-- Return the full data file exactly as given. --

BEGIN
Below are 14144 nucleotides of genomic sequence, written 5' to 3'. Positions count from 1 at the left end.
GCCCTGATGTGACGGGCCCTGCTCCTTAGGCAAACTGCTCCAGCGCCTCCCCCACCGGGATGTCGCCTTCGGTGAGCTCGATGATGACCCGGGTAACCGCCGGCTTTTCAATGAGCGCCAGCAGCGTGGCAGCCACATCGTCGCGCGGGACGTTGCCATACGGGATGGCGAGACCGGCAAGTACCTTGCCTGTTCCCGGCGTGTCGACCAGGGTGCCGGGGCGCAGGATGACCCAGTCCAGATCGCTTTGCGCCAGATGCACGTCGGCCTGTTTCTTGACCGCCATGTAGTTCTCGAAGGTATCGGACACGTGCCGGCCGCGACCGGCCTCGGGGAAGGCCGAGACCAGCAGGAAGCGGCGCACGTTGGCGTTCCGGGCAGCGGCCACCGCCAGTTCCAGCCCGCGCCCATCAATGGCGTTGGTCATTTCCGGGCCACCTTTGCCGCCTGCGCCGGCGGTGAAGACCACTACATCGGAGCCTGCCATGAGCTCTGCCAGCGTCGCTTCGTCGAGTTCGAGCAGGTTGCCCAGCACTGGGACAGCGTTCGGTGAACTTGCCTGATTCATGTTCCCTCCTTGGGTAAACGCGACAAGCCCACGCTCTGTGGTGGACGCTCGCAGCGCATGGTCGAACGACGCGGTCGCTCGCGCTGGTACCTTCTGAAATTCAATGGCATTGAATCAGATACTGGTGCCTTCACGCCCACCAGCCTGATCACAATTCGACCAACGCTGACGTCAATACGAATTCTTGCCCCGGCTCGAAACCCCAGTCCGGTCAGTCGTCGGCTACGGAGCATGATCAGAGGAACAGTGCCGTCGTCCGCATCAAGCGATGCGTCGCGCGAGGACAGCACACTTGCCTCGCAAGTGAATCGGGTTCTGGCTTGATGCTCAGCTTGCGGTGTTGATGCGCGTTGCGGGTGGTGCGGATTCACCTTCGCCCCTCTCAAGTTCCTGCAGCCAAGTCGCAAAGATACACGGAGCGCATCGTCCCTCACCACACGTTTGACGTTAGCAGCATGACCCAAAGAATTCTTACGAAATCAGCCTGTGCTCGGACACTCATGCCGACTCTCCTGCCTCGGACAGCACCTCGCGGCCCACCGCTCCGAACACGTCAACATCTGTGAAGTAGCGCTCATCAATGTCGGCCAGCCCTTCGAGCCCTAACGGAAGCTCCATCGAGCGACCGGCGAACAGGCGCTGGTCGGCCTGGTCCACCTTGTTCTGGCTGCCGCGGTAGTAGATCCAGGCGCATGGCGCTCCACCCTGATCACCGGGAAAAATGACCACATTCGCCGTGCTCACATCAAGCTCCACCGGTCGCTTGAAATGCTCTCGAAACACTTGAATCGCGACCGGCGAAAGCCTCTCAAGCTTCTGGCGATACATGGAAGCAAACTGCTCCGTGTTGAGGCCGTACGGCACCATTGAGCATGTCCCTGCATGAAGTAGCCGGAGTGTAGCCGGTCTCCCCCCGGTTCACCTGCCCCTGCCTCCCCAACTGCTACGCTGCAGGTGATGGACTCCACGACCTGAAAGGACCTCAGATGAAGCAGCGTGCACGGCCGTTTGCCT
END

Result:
Below are 14144 nucleotides of genomic sequence, written 5' to 3'. Positions count from 1 at the left end.
GCCCTGATGTGACGGGCCCTGCTCCTTAGGCAAACTGCTCCAGCGCCTCCCCCACCGGGATGTCGCCTTCGGTGAGCTCGATGATGACCCGGGTAACCGCCGGCTTTTCAATGAGCGCCAGCAGCGTGGCAGCCACATCGTCGCGCGGGACGTTGCCATACGGGATGGCGAGACCGGCAAGTACCTTGCCTGTTCCCGGCGTGTCGACCAGGGTGCCGGGGCGCAGGATGACCCAGTCCAGATCGCTTTGCGCCAGATGCACGTCGGCCTGTTTCTTGACCGCCATGTAGTTCTCGAAGGTATCGGACACGTGCCGGCCGCGACCGGCCTCGGGGAAGGCCGAGACCAGCAGGAAGCGGCGCACGTTGGCGTTCCGGGCAGCGGCCACCGCCAGTTCCAGCCCGCGCCCATCAATGGCGTTGGTCATTTCCGGGCCACCTTTGCCGCCTGCGCCGGCGGTGAAGACCACTACATCGGAGCCTGCCATGAGCTCTGCCAGCGTCGCTTCGTCGAGTTCGAGCAGGTTGCCCAGCACTGGGACAGCGTTCGGTGAACTTGCCTGATTCATGTTCCCTCCTTGGGTAAACGCGACAAGCCCACGCTCTGTGGTGGACGCTCGCAGCGCATGGTCGAACGACGCGGTCGCTCGCGCTGGTACCTTCTGAAATTCAATGGCATTGAATCAGATACTGGTGCCTTCACGCCCACCAGCCTGATCACAATTCGACCAACGCTGACGTCAATACGAATTCTTGCCCCGGCTCGAAACCCCAGTCCGGTCAGTCGTCGGCTACGGAGCATGATCAGAGGAACAGTGCCGTCGTCCGCATCAAGCGATGCGTCGCGCGAGGACAGCACACTTGCCTCGCAAGTGAATCGGGTTCTGGCTTGATGCTCAGCTTGCGGTGTTGATGCGCGTTGCGGGTGGTGCGGATTCACCTTCGCCCCTCTCAAGTTCCTGCAGCCAAGTCGCAAAGATACACGGAGCGCATCGTCCCTCACCACACGTTTGACGTTAGCAGCATGACCCAAAGAATTCTTACGAAATCAGCCTGTGCTCGGACACTCATGCCGACTCTCCTGCCTCGGACAGCACCTCGCGGCCCACCGCTCCGAACACGTCAACATCTGTGAAGTAGCGCTCATCAATGTCGGCCAGCCCTTCGAGCCCTAACGGAAGCTCCATCGAGCGACCGGCGAACAGGCGCTGGTCGGCCTGGTCCACCTTGTTCTGGCTGCCGCGGTAGTAGATCCAGGCGCATGGCGCTCCACCCTGATCACCGGGAAAAATGACCACATTCGCCGTGCTCACATCAAGCTCCACCGGTCGCTTGAAATGCTCTCGAAACACTTGAATCGCGACCGGCGAAAGCCTCTCAAGCTTCTGGCGATACATGGAAGCAAACTGCTCCGTGTTGAGGCCGTACGGCACCATTGAGCATGTCCCTGCATGAAGTAGCCGGAGTGTAGCCGGTCTCCCCCCGGTTCACCTGCCCCTGCCTCCCCAACTGCTACGCTGCAGGTGATGGACTCCACGACCTGAAAGGACCTCAGATGAAGCAGCGTGCACGGCCGTTTGCCT